This page explains how MNE-CPP handles build setups, solves for exernal as well as internal dependencies, prepares resources, and does packaging.
All MNE-CPP libraries are built to the
mne-cpp/lib folder. All applications, test, and examples are built to the
On Windows and MacOS, dependency solving for libraries and executables is done in the executable’s corresponding
.pro file. Here, the
macdeployqt tools are used, which are officially developed and maintained by Qt. Two functions
defineReplace(winDeployArgs) are provided in the mne-cpp.pri file, which are used to deploy executables on Windows and MacOS. For Linux we use the unoffical linuxdeployqt tool which is executed in the release.yml workflow file.
Applications, tests, and examples, link against MNE-CPP libraries (internal dependencies). Dependencies between MNE-CPP libraries exist as well and can be seen in the libraries.pro file. The following table describes how we solve for internal dependencies:
|Linux||MNE-CPP libraries reside in |
|MacOS||MNE-CPP libraries are copied to the .app |
As of right now MNE-CPP depends on Qt and Eigen. Eigen, as a lightweight template library, is included in the MNE-CPP repository by default and does not need further dependency solving. For Qt dependencies we do the following:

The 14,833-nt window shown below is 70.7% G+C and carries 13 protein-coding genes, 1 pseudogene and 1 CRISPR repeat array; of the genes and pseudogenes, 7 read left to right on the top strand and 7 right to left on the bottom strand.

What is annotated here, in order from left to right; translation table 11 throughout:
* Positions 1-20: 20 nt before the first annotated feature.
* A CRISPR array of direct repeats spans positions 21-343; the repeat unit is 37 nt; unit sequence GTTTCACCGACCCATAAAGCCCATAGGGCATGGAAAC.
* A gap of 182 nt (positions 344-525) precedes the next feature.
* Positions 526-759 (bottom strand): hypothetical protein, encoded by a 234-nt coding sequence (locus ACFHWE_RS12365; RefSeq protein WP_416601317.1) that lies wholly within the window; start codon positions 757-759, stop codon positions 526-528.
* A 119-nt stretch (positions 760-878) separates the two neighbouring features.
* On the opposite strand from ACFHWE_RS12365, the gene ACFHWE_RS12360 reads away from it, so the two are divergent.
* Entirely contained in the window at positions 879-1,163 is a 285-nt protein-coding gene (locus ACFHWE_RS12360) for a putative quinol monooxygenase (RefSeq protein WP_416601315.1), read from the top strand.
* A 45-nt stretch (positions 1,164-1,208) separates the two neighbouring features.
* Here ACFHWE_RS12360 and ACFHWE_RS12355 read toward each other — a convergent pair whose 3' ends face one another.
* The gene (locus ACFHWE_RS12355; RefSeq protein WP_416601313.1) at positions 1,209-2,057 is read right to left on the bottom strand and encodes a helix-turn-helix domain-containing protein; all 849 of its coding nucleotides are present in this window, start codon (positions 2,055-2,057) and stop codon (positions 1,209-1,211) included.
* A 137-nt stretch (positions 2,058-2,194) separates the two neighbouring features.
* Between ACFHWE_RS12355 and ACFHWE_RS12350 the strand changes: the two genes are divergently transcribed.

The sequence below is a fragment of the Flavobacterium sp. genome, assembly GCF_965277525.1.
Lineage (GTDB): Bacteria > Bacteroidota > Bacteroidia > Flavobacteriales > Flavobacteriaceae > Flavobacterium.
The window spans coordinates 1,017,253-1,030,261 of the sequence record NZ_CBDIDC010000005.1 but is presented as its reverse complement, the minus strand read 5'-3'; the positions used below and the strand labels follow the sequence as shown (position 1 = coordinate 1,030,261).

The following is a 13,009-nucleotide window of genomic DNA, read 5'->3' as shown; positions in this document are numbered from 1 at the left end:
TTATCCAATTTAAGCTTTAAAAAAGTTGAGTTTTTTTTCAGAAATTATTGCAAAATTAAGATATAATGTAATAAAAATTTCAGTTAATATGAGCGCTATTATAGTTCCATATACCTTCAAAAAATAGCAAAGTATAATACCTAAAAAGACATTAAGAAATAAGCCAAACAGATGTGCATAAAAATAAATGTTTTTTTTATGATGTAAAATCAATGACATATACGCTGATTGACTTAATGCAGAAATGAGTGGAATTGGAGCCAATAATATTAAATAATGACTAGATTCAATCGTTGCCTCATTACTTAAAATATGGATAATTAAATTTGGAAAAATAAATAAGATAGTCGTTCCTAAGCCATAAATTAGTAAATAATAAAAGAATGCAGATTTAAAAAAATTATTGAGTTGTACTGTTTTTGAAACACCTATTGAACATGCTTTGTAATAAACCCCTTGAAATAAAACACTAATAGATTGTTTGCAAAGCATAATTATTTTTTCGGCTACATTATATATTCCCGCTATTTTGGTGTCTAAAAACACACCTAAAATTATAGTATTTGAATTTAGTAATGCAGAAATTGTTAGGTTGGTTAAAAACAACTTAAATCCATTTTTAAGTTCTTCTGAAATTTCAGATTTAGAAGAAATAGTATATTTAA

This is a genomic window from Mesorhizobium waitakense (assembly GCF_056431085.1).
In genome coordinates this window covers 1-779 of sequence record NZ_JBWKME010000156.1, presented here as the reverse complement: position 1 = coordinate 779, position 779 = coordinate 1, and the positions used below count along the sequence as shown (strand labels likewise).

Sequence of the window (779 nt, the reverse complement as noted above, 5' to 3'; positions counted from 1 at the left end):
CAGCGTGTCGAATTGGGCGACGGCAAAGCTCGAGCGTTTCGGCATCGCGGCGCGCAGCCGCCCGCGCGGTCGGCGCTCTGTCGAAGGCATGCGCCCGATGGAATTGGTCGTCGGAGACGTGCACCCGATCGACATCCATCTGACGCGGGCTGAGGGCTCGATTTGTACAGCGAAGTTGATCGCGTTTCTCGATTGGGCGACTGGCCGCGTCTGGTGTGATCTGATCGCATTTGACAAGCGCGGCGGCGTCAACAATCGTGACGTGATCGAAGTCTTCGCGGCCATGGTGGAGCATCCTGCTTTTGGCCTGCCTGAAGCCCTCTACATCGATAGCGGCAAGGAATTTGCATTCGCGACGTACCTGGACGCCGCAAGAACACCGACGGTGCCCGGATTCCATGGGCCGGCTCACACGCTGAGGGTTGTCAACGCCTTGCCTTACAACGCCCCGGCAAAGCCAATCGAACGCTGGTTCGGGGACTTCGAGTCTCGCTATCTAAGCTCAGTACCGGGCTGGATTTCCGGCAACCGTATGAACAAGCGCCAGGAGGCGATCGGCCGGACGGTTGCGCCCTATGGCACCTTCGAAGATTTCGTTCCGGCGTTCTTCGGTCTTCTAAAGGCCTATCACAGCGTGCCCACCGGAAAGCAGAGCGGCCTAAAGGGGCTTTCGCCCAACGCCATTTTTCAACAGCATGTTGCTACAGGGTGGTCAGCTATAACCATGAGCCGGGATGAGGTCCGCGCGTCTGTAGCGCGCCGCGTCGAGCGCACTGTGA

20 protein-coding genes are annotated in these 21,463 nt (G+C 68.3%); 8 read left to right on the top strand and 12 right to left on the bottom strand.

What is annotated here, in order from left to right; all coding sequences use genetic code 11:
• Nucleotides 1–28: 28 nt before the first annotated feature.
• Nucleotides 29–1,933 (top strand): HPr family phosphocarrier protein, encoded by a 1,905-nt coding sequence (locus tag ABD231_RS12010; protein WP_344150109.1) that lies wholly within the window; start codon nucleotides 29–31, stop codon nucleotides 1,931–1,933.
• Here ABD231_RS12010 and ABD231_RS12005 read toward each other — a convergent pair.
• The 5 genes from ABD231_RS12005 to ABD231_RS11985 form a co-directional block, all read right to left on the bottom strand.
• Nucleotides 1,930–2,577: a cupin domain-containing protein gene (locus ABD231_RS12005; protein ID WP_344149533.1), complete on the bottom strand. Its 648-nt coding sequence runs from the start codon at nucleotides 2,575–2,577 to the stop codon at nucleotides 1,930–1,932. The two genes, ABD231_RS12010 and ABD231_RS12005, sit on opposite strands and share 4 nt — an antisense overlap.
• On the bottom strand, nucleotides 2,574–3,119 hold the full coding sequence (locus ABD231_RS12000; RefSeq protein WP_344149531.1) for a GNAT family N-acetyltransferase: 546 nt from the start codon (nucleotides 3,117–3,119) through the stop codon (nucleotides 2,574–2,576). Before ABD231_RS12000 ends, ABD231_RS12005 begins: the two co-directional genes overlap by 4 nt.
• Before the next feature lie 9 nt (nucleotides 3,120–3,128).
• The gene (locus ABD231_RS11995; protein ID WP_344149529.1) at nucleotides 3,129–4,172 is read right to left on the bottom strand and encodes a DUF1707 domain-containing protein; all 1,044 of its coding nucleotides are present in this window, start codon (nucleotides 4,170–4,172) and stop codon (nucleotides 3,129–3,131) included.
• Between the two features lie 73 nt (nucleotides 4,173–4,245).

Files which are needed by the applications, e.g., layout files, selection groups and so on, are considrered resources and reside in
mne-cpp/resources. Needed resources are copied from
mne-cpp/bin/resources. In case of .app images on MacOS, e.g., MNE Scan, the needed resources are copied from
|Please note: If you need to add new resources, please add them to the |
The above information only holds for dynamically linked builds of MNE-CPP. When building statically, no dependency solving is necessary. Please note that our CI excludes examples and tests from static release binaries, since they would consume too much space.